By Nick Hughes2019-09-26T23:00:00
Some big investors are backing moves to limit the industrial sector’s carbon footprint, but can the rest of the sector be convinced of the financial benefits?
If anyone needed reminding of the very real impact the climate crisis is having and will continue to have on the UK, that week in July offered an uncomfortable glimpse into the future.
But despite the infrastructure-wrecking potential of extreme weather events, evidence suggests that the climate emergency is not an issue keeping property investors awake at night.
The latest RICS global survey of commercial and construction market professionals found that 47% of UK investor respondents were not concerned about climate change, with just 25% reporting greater interest in energy-efficient buildings than two years previously and 37% saying investment in energy-efficient buildings was limited to niche investors.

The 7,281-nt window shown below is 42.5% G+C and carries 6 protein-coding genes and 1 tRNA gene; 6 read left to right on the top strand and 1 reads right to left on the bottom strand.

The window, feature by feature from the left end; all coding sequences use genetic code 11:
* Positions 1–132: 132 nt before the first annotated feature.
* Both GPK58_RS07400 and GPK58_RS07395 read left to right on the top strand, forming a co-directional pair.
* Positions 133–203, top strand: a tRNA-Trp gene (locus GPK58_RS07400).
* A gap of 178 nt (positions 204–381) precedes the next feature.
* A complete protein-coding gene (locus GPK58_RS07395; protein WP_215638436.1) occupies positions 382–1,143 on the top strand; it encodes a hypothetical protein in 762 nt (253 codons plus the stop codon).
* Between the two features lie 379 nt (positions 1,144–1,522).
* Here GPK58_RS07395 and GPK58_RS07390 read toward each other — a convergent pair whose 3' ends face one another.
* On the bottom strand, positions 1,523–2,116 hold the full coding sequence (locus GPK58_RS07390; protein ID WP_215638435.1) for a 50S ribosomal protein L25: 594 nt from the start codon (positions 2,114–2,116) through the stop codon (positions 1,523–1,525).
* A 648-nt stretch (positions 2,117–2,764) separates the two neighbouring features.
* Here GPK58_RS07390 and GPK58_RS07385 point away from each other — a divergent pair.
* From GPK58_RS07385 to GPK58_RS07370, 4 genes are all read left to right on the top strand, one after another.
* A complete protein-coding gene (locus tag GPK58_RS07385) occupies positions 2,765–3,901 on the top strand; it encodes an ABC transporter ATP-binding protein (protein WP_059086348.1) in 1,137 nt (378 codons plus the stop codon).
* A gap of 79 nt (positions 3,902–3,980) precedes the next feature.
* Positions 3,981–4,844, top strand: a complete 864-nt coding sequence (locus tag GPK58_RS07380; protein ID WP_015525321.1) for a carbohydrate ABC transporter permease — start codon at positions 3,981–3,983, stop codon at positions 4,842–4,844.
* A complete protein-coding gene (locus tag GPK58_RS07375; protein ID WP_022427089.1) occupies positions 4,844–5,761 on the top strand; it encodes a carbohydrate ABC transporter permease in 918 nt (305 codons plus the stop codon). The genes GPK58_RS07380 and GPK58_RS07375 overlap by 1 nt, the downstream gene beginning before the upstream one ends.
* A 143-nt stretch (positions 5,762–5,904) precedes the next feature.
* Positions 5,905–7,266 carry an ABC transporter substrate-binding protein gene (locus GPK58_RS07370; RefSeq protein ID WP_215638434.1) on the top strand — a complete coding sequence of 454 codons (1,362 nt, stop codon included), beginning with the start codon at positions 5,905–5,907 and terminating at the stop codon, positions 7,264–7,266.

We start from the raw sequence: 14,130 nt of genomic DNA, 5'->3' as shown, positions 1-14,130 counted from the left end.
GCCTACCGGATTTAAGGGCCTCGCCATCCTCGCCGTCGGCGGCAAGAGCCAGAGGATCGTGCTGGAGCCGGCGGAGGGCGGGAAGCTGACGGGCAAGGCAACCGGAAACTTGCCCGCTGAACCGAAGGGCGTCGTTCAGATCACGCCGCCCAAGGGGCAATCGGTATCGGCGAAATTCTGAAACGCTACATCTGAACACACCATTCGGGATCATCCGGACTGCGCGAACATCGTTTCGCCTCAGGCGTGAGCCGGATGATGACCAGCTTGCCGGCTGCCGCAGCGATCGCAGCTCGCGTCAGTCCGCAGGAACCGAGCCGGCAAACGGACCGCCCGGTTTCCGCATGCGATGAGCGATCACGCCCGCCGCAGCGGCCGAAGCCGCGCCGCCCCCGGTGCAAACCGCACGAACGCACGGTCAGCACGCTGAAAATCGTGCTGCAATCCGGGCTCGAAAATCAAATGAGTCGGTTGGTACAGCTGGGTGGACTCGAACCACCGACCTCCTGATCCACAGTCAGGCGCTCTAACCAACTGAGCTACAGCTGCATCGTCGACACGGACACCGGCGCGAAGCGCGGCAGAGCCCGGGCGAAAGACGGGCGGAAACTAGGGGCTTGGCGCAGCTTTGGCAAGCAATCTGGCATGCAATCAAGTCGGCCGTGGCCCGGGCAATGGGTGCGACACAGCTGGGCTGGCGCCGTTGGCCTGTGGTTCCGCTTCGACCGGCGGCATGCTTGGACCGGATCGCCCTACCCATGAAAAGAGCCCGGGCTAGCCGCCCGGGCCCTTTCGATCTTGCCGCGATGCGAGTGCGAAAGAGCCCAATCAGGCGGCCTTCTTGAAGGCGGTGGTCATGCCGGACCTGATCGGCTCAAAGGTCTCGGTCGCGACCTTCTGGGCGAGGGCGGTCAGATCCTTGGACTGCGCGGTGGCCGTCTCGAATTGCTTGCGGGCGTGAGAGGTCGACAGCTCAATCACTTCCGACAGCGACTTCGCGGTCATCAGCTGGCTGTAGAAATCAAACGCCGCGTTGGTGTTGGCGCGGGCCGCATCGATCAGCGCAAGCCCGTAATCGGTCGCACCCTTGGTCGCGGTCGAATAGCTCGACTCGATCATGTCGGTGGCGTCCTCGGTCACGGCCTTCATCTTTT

Most construction industry respondents stated that although investors expressed interest in resilience-related factors such as energy efficiency and disruptive technology, investment decisions were still based on more traditional considerations of cost.
How long this apathy towards climate risk can continue is open for debate. In May, the UK government set a target for net-zero greenhouse gas emissions by 2050. Given that the rate of progress on decarbonisation already falls short of the previous 80% reduction target, most commentators agree that achieving net-zero emissions will require a radical shift in economic and industrial policy that will have an impact on every business operating in the UK.
So should investors in industrial property be more concerned about the climate impact of their portfolios – and how should they tackle the threat?
You must be logged in to continue
Register for free to finish this article
Registration includes the following benefits:
To access this article REGISTER NOW
Four articles not enough? SUBSCRIBE for unlimited access to over 100 weekly articles and our comprehensive archive. For as little as £5 per week.